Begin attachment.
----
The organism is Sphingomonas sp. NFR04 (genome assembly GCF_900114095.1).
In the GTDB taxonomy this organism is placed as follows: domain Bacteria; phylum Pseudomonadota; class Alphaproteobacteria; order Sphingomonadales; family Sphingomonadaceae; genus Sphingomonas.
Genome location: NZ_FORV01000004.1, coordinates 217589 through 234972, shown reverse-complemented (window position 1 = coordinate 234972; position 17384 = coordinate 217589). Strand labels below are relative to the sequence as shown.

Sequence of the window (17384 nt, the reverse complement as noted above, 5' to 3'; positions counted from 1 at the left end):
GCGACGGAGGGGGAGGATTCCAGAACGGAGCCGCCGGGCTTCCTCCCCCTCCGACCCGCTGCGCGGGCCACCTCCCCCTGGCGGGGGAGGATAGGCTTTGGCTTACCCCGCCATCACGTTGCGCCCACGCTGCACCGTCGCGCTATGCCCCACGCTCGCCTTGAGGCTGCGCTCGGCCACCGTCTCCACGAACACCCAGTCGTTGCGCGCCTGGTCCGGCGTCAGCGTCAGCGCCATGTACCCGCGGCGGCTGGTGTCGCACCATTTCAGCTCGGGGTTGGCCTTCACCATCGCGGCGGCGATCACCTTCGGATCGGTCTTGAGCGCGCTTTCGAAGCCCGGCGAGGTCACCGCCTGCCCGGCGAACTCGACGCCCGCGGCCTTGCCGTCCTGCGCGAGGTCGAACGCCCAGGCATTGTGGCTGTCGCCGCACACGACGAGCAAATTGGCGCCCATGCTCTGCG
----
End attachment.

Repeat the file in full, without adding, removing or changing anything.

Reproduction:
The organism is Sphingomonas sp. NFR04 (genome assembly GCF_900114095.1).
In the GTDB taxonomy this organism is placed as follows: domain Bacteria; phylum Pseudomonadota; class Alphaproteobacteria; order Sphingomonadales; family Sphingomonadaceae; genus Sphingomonas.
Genome location: NZ_FORV01000004.1, coordinates 217589 through 234972, shown reverse-complemented (window position 1 = coordinate 234972; position 17384 = coordinate 217589). Strand labels below are relative to the sequence as shown.

Sequence of the window (17384 nt, the reverse complement as noted above, 5' to 3'; positions counted from 1 at the left end):
GCGACGGAGGGGGAGGATTCCAGAACGGAGCCGCCGGGCTTCCTCCCCCTCCGACCCGCTGCGCGGGCCACCTCCCCCTGGCGGGGGAGGATAGGCTTTGGCTTACCCCGCCATCACGTTGCGCCCACGCTGCACCGTCGCGCTATGCCCCACGCTCGCCTTGAGGCTGCGCTCGGCCACCGTCTCCACGAACACCCAGTCGTTGCGCGCCTGGTCCGGCGTCAGCGTCAGCGCCATGTACCCGCGGCGGCTGGTGTCGCACCATTTCAGCTCGGGGTTGGCCTTCACCATCGCGGCGGCGATCACCTTCGGATCGGTCTTGAGCGCGCTTTCGAAGCCCGGCGAGGTCACCGCCTGCCCGGCGAACTCGACGCCCGCGGCCTTGCCGTCCTGCGCGAGGTCGAACGCCCAGGCATTGTGGCTGTCGCCGCACACGACGAGCAAATTGGCGCCCATGCTCTGCG